While Dubya preached democracy to sell his "war on terror," the U.S. was busy exporting a terror of its own in the form of beefed-up arms shipments to brutal regimes the world over. All in the name of the victims of 9/11.
The deal: The biggest recipient of U.S. military aid in the Middle East after Israel, in 2001 the Arab republic received $77 million in assistance to overhaul 201 155mm howitzers, plus 240 bulldozers worth $98 million.
On the table:
53 Harpoon missiles, four Phalanx close-in weapons systems, 50,000 rounds of 20mm ammunition, four Harpoon Shipboard Command launch control systems
Upgrades for six CH-47C Chinook cargo helicopters
Six new airborne reconnaissance system pods for existing F-16 aircraft
The record: Thousands of suspected supporters of banned Islamist groups held without charges or trials. Torture is widespread. Human Rights Watch condemned the seven-year prison sentence handed down against human rights activist Dr. Saad Eddin Ibrahim this summer as a measure aimed at silencing criticism of the government.
The deal: Uncle Sam lifted military trade sanctions against Pakistan and agreed to provide $73 million for "border security," including six Apache helicopters and spare parts for F-16 fighter jets.
On the table: $155 million worth of radar equipment
The record: General Pervez Musharraf continues to crack down on political opponents and journalists in the name of anti-terrorism. According to Amnesty International, in 2001 at least 40 people died in custody after being tortured. Amnesty was also critical last month of the fact that Musharraf has allowed tribal justice to run rampant over human rights.
The deal: The U.S. has offered the government over $100 million worth of excess military equipment, including helicopters, transport planes and 30,000 M16 rifles.
The record: Arbitrary arrests, torture, extra-judicial executions and disappearances are common in the army's U.S.-backed war against terrorism. Amnesty has also been critical of president Arroyo's reluctance to abolish the death penalty.
The deal: In late 2001, the U.S. lifted the ban on the sale of military equipment that the Clinton administration had imposed in 1999.
The record: Human rights defenders are among the victims of extrajudicial execution, disappearances, torture and unlawful arrests aimed at independence movements in the provinces of Aceh and Papua. Last month, a tribunal acquitted six of seven defendants accused of gross human rights violations in East Timor. The U.S. state department said it was "disappointed that prosecutors did not fully use the resources and evidence available to them from the UN and elsewhere in documenting the atrocities."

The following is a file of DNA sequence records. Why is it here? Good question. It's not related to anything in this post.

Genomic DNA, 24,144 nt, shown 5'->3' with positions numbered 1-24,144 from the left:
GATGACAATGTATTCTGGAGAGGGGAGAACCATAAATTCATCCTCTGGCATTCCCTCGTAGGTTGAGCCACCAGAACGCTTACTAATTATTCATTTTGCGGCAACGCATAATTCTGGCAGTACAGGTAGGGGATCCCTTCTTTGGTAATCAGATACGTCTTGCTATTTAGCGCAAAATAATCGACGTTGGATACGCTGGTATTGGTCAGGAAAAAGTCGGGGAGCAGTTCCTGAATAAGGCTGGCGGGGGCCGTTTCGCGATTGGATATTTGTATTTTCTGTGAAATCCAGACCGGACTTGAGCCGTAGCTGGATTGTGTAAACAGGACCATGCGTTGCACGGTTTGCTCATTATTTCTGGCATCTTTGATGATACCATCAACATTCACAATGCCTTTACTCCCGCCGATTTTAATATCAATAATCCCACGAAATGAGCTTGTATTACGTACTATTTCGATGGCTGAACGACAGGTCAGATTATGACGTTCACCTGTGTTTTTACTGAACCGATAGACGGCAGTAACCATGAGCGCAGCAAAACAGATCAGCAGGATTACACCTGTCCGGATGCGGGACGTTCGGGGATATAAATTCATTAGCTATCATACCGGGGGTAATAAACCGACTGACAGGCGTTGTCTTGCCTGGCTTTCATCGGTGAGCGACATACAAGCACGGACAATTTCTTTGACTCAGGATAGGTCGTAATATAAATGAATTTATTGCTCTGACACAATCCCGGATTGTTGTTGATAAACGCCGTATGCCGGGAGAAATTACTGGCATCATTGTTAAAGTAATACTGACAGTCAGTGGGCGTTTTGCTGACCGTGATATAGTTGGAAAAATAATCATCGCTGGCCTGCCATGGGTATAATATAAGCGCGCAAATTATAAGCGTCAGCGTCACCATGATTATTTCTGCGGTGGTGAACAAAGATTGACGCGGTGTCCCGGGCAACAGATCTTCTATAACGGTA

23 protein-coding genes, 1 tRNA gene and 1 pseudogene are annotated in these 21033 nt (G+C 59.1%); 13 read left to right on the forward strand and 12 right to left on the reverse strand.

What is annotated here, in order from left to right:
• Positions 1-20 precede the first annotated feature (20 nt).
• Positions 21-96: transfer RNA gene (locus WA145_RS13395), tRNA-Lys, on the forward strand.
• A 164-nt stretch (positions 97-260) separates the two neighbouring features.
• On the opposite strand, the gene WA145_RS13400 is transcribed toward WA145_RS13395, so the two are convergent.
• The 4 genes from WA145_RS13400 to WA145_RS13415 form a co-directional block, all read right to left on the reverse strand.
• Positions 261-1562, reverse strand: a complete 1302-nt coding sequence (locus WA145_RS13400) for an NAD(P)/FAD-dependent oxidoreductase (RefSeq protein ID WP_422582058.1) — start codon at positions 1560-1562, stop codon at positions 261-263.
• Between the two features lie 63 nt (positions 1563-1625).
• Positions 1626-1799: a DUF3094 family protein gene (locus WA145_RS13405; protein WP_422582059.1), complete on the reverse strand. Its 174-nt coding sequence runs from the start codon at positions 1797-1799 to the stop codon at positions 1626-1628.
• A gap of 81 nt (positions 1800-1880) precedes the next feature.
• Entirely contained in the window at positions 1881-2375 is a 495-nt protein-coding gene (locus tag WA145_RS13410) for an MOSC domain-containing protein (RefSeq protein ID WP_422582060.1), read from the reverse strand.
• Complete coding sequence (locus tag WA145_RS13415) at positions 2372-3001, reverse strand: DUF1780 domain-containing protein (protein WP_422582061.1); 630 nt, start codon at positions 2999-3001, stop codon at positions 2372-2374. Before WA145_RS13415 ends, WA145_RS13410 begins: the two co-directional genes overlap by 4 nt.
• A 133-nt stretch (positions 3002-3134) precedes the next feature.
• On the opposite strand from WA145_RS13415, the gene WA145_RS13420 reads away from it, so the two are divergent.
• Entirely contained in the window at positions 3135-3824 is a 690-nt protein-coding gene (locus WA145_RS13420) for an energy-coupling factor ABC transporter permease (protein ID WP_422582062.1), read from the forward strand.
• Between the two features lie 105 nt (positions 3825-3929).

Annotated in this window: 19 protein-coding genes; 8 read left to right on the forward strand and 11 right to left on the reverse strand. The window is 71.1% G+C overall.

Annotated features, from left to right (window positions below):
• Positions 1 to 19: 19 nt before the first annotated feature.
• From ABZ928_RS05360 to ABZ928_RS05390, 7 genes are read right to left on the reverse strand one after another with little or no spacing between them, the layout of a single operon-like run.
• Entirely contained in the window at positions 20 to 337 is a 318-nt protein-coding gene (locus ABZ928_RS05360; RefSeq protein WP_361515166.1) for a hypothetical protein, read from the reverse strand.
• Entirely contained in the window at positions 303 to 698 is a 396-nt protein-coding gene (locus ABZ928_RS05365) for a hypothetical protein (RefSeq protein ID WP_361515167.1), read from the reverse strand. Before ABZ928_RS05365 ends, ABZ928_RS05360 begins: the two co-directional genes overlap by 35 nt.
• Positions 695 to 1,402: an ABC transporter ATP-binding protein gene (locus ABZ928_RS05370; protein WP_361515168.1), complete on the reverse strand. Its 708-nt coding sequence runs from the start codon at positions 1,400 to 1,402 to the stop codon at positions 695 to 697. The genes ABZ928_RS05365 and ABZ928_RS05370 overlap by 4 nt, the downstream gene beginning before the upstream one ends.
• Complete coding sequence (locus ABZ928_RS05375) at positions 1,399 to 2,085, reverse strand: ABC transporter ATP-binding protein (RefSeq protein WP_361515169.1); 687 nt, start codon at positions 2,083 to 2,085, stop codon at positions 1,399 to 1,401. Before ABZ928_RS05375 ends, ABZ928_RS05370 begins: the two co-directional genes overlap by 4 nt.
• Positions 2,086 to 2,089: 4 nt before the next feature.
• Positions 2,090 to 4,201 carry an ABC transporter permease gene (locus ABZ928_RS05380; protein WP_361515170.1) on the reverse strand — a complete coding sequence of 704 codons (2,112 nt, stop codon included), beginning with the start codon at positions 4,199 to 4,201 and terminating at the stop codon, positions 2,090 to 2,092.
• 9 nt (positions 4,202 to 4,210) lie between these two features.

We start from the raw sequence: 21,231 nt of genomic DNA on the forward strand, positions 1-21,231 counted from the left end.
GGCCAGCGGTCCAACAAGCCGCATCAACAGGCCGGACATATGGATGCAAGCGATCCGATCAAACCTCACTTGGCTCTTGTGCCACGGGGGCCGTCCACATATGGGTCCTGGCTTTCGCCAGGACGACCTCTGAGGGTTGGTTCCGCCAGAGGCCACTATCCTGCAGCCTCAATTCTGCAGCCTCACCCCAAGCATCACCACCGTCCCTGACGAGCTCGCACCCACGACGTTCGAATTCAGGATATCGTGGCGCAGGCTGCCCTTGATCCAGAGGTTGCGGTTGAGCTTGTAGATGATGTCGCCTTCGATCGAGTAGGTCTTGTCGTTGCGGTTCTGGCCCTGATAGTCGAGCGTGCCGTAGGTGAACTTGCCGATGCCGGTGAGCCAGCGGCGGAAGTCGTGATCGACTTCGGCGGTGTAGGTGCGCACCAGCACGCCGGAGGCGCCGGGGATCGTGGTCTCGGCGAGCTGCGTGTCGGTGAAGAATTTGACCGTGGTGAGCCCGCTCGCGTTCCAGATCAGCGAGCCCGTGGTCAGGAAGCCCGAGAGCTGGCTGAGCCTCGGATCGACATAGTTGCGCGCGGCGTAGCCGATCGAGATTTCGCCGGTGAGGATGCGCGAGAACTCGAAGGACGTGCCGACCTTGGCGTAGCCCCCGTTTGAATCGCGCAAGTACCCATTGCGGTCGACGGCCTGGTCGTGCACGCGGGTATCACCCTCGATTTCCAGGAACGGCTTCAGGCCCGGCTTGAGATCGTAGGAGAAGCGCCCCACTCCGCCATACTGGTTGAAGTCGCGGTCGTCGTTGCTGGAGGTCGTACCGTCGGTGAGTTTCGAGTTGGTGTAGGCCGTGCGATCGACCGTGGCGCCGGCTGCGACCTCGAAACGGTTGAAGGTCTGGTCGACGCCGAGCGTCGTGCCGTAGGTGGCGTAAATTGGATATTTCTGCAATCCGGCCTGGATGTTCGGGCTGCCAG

12 F-16 fighter jets
dozens of Sidewinder, Maverick, Harpoon and advanced medium range air-to-air missiles
100 Paveway II bombs
80 Joint Direct Attack munitions
The record: Although Amnesty notes some reforms to its judicial system, in 2001 15 men were executed after being convicted of murder or drug trafficking. Amnesty notes that "procedures... may have fallen short of international standards for fair trial."
The deal: Military training with the promise of arms to come in exchange for political and military support in the region, including the use of former Soviet military bases
The record: 22 death sentences were handed down last year after unfair trials. Muslim opponents are imprisoned and tortured.
United Arab Emirates
The deal: 12 RGM-84L Harpoon Block II missiles, worth $40 million
On the table: 237 Evolved Seasparrow missiles, upgrades for 30 Apache helicopters
The record: Scores of nationals were arrested post-9/11. Dozens were released by the end of 2001. Others are still being held amid reports of torture.
The deal: The U.S. lifted its arms sale embargo in January in return for the use of air bases to launch strikes over Afghanistan, but so far the country lacks the money to buy sophisticated U.S. weaponry.
The record: 74 people were sentenced to death in 2001. Afghan refugees allege being beaten by police to extort bribes. Amnesty has criticized the secret trial of Rahmatullo Tashripov, who was sentenced to death in June for allegedly plotting to overthrow the government.
Sources: Human Rights Watch, Amnesty International, U.S. Defense Security Cooperation Agency